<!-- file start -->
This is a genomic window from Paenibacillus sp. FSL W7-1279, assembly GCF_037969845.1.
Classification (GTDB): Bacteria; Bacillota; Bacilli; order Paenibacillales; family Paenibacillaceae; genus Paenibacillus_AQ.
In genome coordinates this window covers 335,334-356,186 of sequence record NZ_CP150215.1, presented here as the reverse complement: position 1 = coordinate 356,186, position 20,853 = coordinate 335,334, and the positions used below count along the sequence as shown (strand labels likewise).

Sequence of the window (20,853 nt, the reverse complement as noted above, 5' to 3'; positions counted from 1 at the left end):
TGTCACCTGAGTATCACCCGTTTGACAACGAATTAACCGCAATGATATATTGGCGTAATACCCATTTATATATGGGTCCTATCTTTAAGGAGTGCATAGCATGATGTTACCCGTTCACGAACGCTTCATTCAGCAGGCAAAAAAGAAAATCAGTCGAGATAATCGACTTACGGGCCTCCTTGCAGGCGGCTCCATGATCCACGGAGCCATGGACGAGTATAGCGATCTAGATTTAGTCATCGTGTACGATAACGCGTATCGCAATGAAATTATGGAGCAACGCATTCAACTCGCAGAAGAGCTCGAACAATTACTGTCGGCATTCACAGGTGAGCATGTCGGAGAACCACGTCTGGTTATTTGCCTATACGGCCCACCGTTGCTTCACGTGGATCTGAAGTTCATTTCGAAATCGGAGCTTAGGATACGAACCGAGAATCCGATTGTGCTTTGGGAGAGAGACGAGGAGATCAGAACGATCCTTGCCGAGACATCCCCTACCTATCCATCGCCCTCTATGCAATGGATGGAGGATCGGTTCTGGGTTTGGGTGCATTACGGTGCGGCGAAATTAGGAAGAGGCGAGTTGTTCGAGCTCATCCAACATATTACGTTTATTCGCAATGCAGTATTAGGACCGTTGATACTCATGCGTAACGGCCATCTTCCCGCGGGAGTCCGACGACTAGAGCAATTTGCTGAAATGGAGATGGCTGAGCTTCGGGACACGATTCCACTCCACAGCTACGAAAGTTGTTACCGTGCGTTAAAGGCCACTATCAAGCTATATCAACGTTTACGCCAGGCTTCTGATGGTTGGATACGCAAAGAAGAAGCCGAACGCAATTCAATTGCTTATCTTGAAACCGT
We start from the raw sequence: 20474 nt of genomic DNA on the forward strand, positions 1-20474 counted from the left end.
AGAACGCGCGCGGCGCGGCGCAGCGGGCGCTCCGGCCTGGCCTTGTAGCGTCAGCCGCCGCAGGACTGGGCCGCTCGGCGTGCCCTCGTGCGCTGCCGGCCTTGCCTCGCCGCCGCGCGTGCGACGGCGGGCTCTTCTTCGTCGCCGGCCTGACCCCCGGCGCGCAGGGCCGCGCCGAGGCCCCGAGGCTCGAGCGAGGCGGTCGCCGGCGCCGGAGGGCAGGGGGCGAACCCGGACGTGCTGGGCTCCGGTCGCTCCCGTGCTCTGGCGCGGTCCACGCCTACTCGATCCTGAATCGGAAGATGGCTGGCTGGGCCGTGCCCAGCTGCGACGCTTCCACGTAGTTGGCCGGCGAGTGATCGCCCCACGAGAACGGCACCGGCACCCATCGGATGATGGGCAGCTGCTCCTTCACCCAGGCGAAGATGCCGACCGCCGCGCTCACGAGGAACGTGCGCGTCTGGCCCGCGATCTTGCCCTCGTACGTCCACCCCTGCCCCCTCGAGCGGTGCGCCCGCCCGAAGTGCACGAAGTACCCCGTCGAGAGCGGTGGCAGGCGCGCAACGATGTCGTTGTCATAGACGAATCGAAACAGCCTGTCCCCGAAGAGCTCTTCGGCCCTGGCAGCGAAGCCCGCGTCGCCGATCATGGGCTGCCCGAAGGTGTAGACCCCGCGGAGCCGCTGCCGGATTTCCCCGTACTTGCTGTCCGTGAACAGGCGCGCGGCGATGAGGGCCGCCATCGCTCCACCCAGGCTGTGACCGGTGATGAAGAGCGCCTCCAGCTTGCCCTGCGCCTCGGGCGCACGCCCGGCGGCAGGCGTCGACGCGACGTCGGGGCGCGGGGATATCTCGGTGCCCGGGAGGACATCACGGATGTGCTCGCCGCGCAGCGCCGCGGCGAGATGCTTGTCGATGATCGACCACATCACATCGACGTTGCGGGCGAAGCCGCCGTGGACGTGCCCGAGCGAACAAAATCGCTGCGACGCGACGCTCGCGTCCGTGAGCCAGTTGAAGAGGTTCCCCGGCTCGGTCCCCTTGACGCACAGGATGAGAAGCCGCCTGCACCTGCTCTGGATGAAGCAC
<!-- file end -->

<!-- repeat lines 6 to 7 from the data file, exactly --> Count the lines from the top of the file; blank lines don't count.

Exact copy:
We start from the raw sequence: 20474 nt of genomic DNA on the forward strand, positions 1-20474 counted from the left end.
AGAACGCGCGCGGCGCGGCGCAGCGGGCGCTCCGGCCTGGCCTTGTAGCGTCAGCCGCCGCAGGACTGGGCCGCTCGGCGTGCCCTCGTGCGCTGCCGGCCTTGCCTCGCCGCCGCGCGTGCGACGGCGGGCTCTTCTTCGTCGCCGGCCTGACCCCCGGCGCGCAGGGCCGCGCCGAGGCCCCGAGGCTCGAGCGAGGCGGTCGCCGGCGCCGGAGGGCAGGGGGCGAACCCGGACGTGCTGGGCTCCGGTCGCTCCCGTGCTCTGGCGCGGTCCACGCCTACTCGATCCTGAATCGGAAGATGGCTGGCTGGGCCGTGCCCAGCTGCGACGCTTCCACGTAGTTGGCCGGCGAGTGATCGCCCCACGAGAACGGCACCGGCACCCATCGGATGATGGGCAGCTGCTCCTTCACCCAGGCGAAGATGCCGACCGCCGCGCTCACGAGGAACGTGCGCGTCTGGCCCGCGATCTTGCCCTCGTACGTCCACCCCTGCCCCCTCGAGCGGTGCGCCCGCCCGAAGTGCACGAAGTACCCCGTCGAGAGCGGTGGCAGGCGCGCAACGATGTCGTTGTCATAGACGAATCGAAACAGCCTGTCCCCGAAGAGCTCTTCGGCCCTGGCAGCGAAGCCCGCGTCGCCGATCATGGGCTGCCCGAAGGTGTAGACCCCGCGGAGCCGCTGCCGGATTTCCCCGTACTTGCTGTCCGTGAACAGGCGCGCGGCGATGAGGGCCGCCATCGCTCCACCCAGGCTGTGACCGGTGATGAAGAGCGCCTCCAGCTTGCCCTGCGCCTCGGGCGCACGCCCGGCGGCAGGCGTCGACGCGACGTCGGGGCGCGGGGATATCTCGGTGCCCGGGAGGACATCACGGATGTGCTCGCCGCGCAGCGCCGCGGCGAGATGCTTGTCGATGATCGACCACATCACATCGACGTTGCGGGCGAAGCCGCCGTGGACGTGCCCGAGCGAACAAAATCGCTGCGACGCGACGCTCGCGTCCGTGAGCCAGTTGAAGAGGTTCCCCGGCTCGGTCCCCTTGACGCACAGGATGAGAAGCCGCCTGCACCTGCTCTGGATGAAGCAC